Attorneys for Master Sgt. Timothy Hennis, who is accused of a 1985 triple homicide, are seeking a DNA expert to help prepare their defense. This will be Hennis’ third trial for the crime; he was convicted and sentenced to death in civlian court in the 1980s, then retried and found not guilty several years later. In 2006, Hennis was again charged with the murders, this time in military court, so that double jeopardy would not apply. The military claims that DNA evidence, a science not developed at the time of Hennis’ first two trials, connects him to the crime. Hennis’ attorneys are seeking an independent examination of the evidence.
Prior reporting is here and here.
January 6, 2009
In a hearing at Fort Bragg this morning, the attorneys prosecuting and defending Master Sgt. Timothy Hennis argued over access to documents and information. The military is seeking two pages created by Hennis’ attorney in his previous civlian trials, while the defense is seeking contact information for the witnesses the State called in those trials. Hennis was once convicted and later acquitted in civilian court of the murders for which the Army is now seeking the death penalty.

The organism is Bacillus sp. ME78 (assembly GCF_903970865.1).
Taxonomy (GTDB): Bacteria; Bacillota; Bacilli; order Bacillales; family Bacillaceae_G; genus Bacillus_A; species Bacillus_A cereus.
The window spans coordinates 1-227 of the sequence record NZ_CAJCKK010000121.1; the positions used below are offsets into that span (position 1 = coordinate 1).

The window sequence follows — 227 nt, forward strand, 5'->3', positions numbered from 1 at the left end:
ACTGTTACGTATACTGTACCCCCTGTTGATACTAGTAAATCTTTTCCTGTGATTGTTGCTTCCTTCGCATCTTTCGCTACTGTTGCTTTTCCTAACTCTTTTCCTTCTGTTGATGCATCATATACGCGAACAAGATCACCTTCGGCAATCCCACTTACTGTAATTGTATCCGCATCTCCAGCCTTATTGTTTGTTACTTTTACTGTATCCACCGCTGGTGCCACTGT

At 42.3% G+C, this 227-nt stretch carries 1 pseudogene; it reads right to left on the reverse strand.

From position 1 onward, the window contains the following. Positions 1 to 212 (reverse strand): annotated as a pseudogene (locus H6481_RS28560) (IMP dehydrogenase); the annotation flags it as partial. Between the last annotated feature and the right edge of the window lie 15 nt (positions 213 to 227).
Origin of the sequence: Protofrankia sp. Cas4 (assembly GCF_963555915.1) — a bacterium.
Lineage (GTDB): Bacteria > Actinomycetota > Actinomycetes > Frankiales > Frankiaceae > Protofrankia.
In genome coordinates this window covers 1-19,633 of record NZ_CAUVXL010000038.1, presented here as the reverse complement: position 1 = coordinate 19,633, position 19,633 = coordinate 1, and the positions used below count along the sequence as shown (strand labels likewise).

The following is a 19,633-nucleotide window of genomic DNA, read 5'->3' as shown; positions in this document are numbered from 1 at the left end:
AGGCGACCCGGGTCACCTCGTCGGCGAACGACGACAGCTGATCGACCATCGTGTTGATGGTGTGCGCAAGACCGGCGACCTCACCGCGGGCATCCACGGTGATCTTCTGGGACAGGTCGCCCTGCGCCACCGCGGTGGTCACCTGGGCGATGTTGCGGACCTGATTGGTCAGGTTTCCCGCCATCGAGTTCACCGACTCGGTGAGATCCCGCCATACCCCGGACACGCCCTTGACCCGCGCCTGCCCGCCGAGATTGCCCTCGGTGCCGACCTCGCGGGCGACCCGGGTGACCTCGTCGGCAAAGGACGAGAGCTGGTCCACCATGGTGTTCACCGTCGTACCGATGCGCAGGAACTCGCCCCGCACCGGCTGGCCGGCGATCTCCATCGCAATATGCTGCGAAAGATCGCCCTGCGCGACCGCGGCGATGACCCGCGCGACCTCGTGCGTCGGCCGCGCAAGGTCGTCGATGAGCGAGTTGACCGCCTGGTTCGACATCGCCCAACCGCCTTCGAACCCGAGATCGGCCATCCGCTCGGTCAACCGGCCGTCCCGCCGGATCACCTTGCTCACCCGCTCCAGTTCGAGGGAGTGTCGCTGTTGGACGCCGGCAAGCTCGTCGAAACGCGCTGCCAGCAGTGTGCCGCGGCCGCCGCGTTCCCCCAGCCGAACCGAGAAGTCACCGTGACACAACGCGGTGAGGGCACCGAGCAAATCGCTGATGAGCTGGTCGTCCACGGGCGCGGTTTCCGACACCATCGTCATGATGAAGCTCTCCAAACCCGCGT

Another hearing is scheduled for March 31. The court-martial will convene on July 7.
January 5, 2009
Tomorrow morning a military court at Fort Bragg will hear pretrial motions in the ongoing case of Master Sgt. Timothy Hennis.
In 1986, Hennis was sentenced to death in state court for a triple murder that occurred near Fort Bragg the year before. In 1989, Hennis was acquitted at a retrial. Tim Hennis returned to the Army, and served until his retirement in 2004. New evidence emerged in 2006, and the Army reactivated Hennis for the purpose of charging him with the murders in military court. Double jeopardy does not apply to the military. Hennis could again be sentenced to death if he is convicted by a military jury.
Past articles about Hennis are here and here.